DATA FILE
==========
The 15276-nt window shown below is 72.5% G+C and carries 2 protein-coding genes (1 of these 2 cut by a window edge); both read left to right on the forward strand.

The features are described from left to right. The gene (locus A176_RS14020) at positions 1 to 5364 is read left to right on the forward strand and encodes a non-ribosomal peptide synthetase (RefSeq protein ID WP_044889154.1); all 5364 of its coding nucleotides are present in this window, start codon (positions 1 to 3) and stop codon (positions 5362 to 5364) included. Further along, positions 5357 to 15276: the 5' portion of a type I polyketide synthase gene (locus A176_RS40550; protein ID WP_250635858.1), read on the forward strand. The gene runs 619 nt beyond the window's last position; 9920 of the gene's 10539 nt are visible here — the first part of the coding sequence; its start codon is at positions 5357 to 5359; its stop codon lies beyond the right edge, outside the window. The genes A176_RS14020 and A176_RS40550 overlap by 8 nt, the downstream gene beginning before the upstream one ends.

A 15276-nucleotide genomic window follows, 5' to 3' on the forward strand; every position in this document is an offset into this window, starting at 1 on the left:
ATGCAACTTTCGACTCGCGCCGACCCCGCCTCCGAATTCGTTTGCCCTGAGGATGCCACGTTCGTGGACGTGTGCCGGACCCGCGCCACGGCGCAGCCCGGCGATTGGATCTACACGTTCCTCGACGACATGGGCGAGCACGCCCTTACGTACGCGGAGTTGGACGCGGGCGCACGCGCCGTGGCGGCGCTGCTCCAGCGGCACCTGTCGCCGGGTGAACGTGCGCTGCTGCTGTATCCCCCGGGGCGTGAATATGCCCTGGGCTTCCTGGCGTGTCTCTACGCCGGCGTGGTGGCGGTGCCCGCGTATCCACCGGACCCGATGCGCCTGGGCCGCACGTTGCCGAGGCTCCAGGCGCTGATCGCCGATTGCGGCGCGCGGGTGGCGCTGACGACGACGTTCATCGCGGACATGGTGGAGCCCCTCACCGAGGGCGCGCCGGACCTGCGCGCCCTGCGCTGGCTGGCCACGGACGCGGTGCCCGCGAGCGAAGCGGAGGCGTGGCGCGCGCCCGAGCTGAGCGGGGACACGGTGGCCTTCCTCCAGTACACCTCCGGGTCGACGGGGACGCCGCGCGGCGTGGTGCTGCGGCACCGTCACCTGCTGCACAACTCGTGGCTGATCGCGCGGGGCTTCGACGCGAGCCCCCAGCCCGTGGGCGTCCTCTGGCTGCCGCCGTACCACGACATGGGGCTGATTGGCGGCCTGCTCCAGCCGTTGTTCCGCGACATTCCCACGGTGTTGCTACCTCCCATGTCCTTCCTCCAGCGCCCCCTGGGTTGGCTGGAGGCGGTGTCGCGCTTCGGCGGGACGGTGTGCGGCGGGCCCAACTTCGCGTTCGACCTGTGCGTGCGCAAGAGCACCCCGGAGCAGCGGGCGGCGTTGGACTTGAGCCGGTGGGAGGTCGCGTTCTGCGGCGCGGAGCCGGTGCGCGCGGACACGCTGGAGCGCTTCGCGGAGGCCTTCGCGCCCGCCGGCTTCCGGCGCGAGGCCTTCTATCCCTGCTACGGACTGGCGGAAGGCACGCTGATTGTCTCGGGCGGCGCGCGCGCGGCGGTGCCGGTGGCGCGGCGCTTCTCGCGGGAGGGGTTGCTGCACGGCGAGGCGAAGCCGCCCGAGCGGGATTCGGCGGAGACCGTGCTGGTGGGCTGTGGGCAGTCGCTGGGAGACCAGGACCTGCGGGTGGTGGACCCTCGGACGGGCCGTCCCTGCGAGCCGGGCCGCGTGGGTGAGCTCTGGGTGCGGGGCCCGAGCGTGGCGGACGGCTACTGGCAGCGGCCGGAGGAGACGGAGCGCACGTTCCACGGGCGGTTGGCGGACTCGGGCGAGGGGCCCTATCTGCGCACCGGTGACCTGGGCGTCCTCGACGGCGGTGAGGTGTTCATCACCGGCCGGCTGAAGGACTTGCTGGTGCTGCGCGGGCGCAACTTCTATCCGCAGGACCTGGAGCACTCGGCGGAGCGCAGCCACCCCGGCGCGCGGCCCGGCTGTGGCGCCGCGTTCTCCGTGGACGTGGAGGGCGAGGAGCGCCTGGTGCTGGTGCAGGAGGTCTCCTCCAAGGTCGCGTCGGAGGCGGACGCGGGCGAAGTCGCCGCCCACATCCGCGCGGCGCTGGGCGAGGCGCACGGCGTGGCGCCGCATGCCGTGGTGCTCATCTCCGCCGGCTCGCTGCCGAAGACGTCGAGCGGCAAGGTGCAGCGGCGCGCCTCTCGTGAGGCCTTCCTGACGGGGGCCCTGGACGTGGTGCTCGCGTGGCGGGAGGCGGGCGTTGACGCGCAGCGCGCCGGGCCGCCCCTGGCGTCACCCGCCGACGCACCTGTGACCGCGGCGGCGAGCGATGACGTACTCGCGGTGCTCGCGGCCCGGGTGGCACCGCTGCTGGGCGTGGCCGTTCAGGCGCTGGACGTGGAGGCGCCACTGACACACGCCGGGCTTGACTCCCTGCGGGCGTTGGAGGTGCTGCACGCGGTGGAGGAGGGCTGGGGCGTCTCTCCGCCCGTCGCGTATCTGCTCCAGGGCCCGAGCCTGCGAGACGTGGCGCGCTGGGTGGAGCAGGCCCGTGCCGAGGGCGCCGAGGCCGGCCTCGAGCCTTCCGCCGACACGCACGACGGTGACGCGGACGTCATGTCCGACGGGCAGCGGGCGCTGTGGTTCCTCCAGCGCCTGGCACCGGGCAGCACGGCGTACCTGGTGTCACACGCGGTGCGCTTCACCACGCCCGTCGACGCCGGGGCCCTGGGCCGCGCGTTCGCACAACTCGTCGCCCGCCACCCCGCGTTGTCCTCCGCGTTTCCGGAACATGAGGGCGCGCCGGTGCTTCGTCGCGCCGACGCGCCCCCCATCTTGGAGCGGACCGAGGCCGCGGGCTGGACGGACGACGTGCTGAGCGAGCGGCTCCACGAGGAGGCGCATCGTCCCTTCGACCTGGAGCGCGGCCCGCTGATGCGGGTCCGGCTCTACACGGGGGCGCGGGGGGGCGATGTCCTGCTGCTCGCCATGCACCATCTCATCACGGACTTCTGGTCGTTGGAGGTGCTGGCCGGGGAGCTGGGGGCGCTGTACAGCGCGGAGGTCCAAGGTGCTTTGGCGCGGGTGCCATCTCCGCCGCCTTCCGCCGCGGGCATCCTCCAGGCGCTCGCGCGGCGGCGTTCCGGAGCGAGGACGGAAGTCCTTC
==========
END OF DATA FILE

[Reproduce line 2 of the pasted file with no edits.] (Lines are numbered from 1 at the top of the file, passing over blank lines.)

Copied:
The features are described from left to right. The gene (locus A176_RS14020) at positions 1 to 5364 is read left to right on the forward strand and encodes a non-ribosomal peptide synthetase (RefSeq protein ID WP_044889154.1); all 5364 of its coding nucleotides are present in this window, start codon (positions 1 to 3) and stop codon (positions 5362 to 5364) included. Further along, positions 5357 to 15276: the 5' portion of a type I polyketide synthase gene (locus A176_RS40550; protein ID WP_250635858.1), read on the forward strand. The gene runs 619 nt beyond the window's last position; 9920 of the gene's 10539 nt are visible here — the first part of the coding sequence; its start codon is at positions 5357 to 5359; its stop codon lies beyond the right edge, outside the window. The genes A176_RS14020 and A176_RS40550 overlap by 8 nt, the downstream gene beginning before the upstream one ends.